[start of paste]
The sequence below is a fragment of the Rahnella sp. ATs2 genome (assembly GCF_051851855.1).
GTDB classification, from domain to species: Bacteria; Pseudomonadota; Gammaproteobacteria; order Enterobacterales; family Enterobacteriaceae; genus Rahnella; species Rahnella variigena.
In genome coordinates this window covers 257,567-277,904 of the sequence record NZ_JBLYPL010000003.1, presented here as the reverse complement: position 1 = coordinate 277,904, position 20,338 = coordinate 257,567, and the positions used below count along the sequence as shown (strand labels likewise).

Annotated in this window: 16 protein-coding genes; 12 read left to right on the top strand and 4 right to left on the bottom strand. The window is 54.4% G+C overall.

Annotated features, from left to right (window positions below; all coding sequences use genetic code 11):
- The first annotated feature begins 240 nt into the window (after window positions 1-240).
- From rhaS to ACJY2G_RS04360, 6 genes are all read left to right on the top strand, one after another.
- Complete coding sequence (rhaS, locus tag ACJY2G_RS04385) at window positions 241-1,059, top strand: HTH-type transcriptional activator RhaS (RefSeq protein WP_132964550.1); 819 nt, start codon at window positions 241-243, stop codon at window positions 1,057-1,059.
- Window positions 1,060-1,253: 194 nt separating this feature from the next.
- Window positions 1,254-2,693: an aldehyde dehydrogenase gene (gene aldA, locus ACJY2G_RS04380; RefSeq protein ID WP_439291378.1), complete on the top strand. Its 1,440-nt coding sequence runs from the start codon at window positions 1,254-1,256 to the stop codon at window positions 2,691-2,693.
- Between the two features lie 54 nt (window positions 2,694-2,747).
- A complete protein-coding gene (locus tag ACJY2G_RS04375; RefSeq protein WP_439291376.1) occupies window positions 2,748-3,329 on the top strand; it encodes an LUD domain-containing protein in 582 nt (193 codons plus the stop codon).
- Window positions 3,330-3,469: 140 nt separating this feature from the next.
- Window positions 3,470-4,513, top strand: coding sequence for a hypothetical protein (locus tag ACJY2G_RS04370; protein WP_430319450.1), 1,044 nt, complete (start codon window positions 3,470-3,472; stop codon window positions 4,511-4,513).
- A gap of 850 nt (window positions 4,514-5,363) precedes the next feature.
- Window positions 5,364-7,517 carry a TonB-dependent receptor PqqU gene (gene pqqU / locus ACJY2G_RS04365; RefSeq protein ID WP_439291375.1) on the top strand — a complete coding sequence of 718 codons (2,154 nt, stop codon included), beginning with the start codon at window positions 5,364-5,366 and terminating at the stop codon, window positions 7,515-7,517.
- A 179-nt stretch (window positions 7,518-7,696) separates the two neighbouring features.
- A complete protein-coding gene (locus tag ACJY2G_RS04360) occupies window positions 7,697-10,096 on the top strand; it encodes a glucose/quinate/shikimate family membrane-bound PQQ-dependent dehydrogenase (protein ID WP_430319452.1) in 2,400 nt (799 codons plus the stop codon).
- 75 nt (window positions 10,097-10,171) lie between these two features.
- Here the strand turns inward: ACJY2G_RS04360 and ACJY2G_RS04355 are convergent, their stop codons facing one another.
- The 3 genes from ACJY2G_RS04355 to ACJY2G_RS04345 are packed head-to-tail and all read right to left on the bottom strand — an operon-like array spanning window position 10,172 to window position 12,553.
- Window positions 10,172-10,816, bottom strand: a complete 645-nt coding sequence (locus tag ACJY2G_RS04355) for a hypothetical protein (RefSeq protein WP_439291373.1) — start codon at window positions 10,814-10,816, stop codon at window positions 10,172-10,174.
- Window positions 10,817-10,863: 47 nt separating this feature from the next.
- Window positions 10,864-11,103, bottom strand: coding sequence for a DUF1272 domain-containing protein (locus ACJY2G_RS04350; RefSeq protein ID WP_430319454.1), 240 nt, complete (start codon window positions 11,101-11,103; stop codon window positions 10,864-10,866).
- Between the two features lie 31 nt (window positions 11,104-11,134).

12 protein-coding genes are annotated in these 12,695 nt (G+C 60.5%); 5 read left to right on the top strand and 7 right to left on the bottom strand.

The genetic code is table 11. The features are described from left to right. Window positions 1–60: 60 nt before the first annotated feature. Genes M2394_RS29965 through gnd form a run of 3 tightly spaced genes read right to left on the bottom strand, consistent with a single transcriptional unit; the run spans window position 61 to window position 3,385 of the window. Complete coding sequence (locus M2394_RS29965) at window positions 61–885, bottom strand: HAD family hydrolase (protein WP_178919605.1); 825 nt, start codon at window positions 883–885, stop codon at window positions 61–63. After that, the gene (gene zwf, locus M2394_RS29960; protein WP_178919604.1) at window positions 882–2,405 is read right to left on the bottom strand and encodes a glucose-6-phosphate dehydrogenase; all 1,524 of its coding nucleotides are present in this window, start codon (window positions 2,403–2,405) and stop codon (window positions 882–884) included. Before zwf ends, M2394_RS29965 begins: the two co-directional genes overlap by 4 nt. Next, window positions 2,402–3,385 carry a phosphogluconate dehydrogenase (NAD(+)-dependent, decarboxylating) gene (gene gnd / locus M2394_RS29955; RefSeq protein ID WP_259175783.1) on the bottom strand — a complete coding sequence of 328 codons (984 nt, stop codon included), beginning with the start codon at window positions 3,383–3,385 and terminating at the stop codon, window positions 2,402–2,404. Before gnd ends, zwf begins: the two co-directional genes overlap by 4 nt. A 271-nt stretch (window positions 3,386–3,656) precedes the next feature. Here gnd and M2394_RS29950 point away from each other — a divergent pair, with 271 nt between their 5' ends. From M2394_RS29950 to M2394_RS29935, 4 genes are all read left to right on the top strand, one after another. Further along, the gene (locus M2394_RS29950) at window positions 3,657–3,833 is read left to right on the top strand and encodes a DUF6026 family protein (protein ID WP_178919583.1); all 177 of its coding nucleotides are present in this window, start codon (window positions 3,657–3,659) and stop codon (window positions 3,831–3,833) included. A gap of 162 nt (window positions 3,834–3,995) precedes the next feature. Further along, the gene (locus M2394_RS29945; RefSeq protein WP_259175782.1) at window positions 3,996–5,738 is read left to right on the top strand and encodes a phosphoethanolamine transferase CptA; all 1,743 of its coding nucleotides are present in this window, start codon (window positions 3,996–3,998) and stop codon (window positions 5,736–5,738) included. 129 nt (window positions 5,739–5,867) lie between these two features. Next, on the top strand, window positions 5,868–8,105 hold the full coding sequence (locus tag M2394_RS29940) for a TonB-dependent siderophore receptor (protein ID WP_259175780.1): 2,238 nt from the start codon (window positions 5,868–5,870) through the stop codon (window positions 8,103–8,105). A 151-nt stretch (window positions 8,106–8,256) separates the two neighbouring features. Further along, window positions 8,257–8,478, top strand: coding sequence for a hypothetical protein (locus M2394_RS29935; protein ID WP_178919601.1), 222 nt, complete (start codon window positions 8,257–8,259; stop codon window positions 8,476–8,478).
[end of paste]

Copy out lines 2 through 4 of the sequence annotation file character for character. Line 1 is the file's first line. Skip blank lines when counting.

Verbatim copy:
GTDB classification, from domain to species: Bacteria; Pseudomonadota; Gammaproteobacteria; order Enterobacterales; family Enterobacteriaceae; genus Rahnella; species Rahnella variigena.
In genome coordinates this window covers 257,567-277,904 of the sequence record NZ_JBLYPL010000003.1, presented here as the reverse complement: position 1 = coordinate 277,904, position 20,338 = coordinate 257,567, and the positions used below count along the sequence as shown (strand labels likewise).

Annotated in this window: 16 protein-coding genes; 12 read left to right on the top strand and 4 right to left on the bottom strand. The window is 54.4% G+C overall.